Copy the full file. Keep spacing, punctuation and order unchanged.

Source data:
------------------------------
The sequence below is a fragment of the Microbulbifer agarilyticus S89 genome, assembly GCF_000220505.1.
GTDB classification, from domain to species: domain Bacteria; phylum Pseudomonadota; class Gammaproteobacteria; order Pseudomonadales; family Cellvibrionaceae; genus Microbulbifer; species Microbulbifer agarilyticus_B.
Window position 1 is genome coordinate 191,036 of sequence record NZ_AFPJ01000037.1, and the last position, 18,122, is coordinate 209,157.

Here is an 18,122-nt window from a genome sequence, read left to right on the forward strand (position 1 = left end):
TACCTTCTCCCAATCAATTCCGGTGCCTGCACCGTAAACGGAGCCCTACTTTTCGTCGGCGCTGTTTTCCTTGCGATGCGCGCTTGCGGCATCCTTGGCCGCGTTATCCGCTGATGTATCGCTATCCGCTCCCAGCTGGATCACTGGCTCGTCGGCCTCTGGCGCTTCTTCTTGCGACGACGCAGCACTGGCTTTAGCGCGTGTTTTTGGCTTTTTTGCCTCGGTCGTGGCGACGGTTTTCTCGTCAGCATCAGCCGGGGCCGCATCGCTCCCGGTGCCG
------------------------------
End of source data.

The sequence below is a fragment of the Microbulbifer agarilyticus S89 genome, assembly GCF_000220505.1.
GTDB classification, from domain to species: domain Bacteria; phylum Pseudomonadota; class Gammaproteobacteria; order Pseudomonadales; family Cellvibrionaceae; genus Microbulbifer; species Microbulbifer agarilyticus_B.
Window position 1 is genome coordinate 191,036 of sequence record NZ_AFPJ01000037.1, and the last position, 18,122, is coordinate 209,157.

Here is an 18,122-nt window from a genome sequence, read left to right on the forward strand (position 1 = left end):
TACCTTCTCCCAATCAATTCCGGTGCCTGCACCGTAAACGGAGCCCTACTTTTCGTCGGCGCTGTTTTCCTTGCGATGCGCGCTTGCGGCATCCTTGGCCGCGTTATCCGCTGATGTATCGCTATCCGCTCCCAGCTGGATCACTGGCTCGTCGGCCTCTGGCGCTTCTTCTTGCGACGACGCAGCACTGGCTTTAGCGCGTGTTTTTGGCTTTTTTGCCTCGGTCGTGGCGACGGTTTTCTCGTCAGCATCAGCCGGGGCCGCATCGCTCCCGGTGCCG